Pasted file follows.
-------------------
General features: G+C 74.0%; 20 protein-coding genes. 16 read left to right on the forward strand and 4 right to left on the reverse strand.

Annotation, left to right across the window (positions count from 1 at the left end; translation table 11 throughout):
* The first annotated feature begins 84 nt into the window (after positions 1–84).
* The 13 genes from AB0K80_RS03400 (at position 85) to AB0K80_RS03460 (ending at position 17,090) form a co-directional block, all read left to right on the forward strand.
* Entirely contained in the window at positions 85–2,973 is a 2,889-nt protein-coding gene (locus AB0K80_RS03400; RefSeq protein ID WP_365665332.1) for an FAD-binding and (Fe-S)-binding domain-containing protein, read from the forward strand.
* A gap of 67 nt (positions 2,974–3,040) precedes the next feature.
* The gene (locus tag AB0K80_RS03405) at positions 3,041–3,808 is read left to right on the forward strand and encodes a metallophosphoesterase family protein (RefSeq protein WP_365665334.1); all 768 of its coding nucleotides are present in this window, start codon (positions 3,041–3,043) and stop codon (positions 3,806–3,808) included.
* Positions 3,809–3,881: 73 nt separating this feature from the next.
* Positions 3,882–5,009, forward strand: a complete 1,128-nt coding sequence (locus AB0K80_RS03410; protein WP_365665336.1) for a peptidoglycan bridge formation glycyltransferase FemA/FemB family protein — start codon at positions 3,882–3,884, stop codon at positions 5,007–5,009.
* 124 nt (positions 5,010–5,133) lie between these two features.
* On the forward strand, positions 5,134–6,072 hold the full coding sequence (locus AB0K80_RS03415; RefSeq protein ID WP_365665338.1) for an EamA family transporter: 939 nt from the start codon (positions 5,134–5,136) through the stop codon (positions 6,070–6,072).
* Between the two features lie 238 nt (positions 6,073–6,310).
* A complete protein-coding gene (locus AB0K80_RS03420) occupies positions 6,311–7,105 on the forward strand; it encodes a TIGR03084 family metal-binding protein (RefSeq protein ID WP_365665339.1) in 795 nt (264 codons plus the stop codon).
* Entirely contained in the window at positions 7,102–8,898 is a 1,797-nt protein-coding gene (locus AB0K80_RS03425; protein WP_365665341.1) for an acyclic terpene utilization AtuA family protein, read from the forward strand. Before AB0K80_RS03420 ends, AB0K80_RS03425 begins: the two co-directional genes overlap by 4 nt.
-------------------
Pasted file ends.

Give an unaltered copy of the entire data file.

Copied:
General features: G+C 74.0%; 20 protein-coding genes. 16 read left to right on the forward strand and 4 right to left on the reverse strand.

Annotation, left to right across the window (positions count from 1 at the left end; translation table 11 throughout):
* The first annotated feature begins 84 nt into the window (after positions 1–84).
* The 13 genes from AB0K80_RS03400 (at position 85) to AB0K80_RS03460 (ending at position 17,090) form a co-directional block, all read left to right on the forward strand.
* Entirely contained in the window at positions 85–2,973 is a 2,889-nt protein-coding gene (locus AB0K80_RS03400; RefSeq protein ID WP_365665332.1) for an FAD-binding and (Fe-S)-binding domain-containing protein, read from the forward strand.
* A gap of 67 nt (positions 2,974–3,040) precedes the next feature.
* The gene (locus tag AB0K80_RS03405) at positions 3,041–3,808 is read left to right on the forward strand and encodes a metallophosphoesterase family protein (RefSeq protein WP_365665334.1); all 768 of its coding nucleotides are present in this window, start codon (positions 3,041–3,043) and stop codon (positions 3,806–3,808) included.
* Positions 3,809–3,881: 73 nt separating this feature from the next.
* Positions 3,882–5,009, forward strand: a complete 1,128-nt coding sequence (locus AB0K80_RS03410; protein WP_365665336.1) for a peptidoglycan bridge formation glycyltransferase FemA/FemB family protein — start codon at positions 3,882–3,884, stop codon at positions 5,007–5,009.
* 124 nt (positions 5,010–5,133) lie between these two features.
* On the forward strand, positions 5,134–6,072 hold the full coding sequence (locus AB0K80_RS03415; RefSeq protein ID WP_365665338.1) for an EamA family transporter: 939 nt from the start codon (positions 5,134–5,136) through the stop codon (positions 6,070–6,072).
* Between the two features lie 238 nt (positions 6,073–6,310).
* A complete protein-coding gene (locus AB0K80_RS03420) occupies positions 6,311–7,105 on the forward strand; it encodes a TIGR03084 family metal-binding protein (RefSeq protein ID WP_365665339.1) in 795 nt (264 codons plus the stop codon).
* Entirely contained in the window at positions 7,102–8,898 is a 1,797-nt protein-coding gene (locus AB0K80_RS03425; protein WP_365665341.1) for an acyclic terpene utilization AtuA family protein, read from the forward strand. Before AB0K80_RS03420 ends, AB0K80_RS03425 begins: the two co-directional genes overlap by 4 nt.